Durga Puja 2014


ABOUT DURGA PUJA
Out of the several festivals the Indian land is known for across the globe, Durgoutsava (Festival of Durga) or Durga Puja (Worship of Durga) is one of the most significant celebrations that have been enriching the Indian culture from time immemorial. Durga Puja is celebrated twice a year in many states of India. According to Indian scriptures, the conventional worship of Durga falls in the Hindu month of 'Chaitra' (March or April) and is called Basanti Durga Puja. However the autumnal ritual, also known as 'Akaal Bodhan', is more popular and widely celebrated in the Hindu month of 'Ashwin' (September- October).

THE LEGEND
It is believed that Goddess Durga, the slayer of MAHISASURA, was first worshipped in autumn by Lord Ram before going for war with Ravana. Lord Ram had invoked the blessings of Goddess Durga by performing 'Chandi Homa', offering 108 blue lotuses and lighting 108 lamps. It was then on Ashvin Shukla Dashami that Lord Rama who was blessed by the Goddess had attained triumph by killing Ravana. Moreover it is believed that Durga Puja is observed as the welcoming celebration of Goddess Durga who visits her mother's land for ten days on the completion of which she goes back to her husband Lord Shiva.

HISTORY
History records that grand celebration of Durga Puja began in late 1500s. There are many folk tales about the first Durga Puja in Bengal. One story says the landlords or zamindars of Dinajpur and Malda initiated the first Durga Puja in Bengal. As per another, Raja Kangshanarayan of Taherpur organized the first autumn Durga Puja in Bengal. While the third states that the first grand Puja was organised by Raja Nabakrishna Deb of Calcutta in honour of Lord Clive in 1757.

DURGA PUJA IN MODERN ERA
Through time and advancement a gradual change appeared in the way Durga Puja is celebrated. Although the essence of the festival remains the same, the manner of its celebration has evolved.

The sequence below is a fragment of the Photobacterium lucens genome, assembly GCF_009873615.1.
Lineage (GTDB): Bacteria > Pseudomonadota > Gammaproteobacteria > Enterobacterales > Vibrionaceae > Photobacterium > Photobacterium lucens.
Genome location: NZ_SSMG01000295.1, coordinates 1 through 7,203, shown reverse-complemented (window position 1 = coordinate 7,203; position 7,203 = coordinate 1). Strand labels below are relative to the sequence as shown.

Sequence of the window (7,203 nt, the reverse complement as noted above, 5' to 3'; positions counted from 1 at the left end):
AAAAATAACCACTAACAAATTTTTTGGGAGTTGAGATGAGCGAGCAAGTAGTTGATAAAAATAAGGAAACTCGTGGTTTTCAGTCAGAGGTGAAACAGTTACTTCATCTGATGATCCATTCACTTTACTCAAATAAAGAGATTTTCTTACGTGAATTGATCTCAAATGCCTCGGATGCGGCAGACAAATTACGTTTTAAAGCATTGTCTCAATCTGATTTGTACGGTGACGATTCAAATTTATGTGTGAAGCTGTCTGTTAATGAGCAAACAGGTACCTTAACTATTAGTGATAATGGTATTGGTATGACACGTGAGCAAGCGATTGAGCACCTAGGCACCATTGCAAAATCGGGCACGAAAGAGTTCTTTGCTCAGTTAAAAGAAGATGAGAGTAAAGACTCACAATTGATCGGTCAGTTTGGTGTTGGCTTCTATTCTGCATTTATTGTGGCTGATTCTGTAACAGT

In recent times Durga Puja is celebrated in various forms and under various names owing to the difference in regional practices. It is observed with much fanfare and gaiety as 'Navaratri' in Gujarat, Uttar Pradesh, Punjab, Kerala and Maharashtra; as 'Kullu Dussehra' in Kullu Valley, Himachal Pradesh; as 'Mysore Dussehra' in Mysore, Karnataka; as 'Bommai Golu' in Tamil Nadu and as 'Bommala Koluvu' in Andhra Pradesh.

While Durga Puja celebrations lasts for ten days, the last four days- Saptami, Ashtami, Navami and Dashami- are celebrated with much grandeur especially in Bengal. Earlier the puja was organised only by the rich families who had the resources to spend on elaborate worship. In the late 19th and 20th century, the middle class in Calcutta brought about a transformation and started the tradition of Community Puja or Sarbojanin Puja.

The Community Puja is organized by each and every locality where a committee collects fund from the people to meet the expenses for the pandal construction, sculpture preparation, ceremonies, etc. It involves feasting, organization of games for children and other activities for all the people of the locality.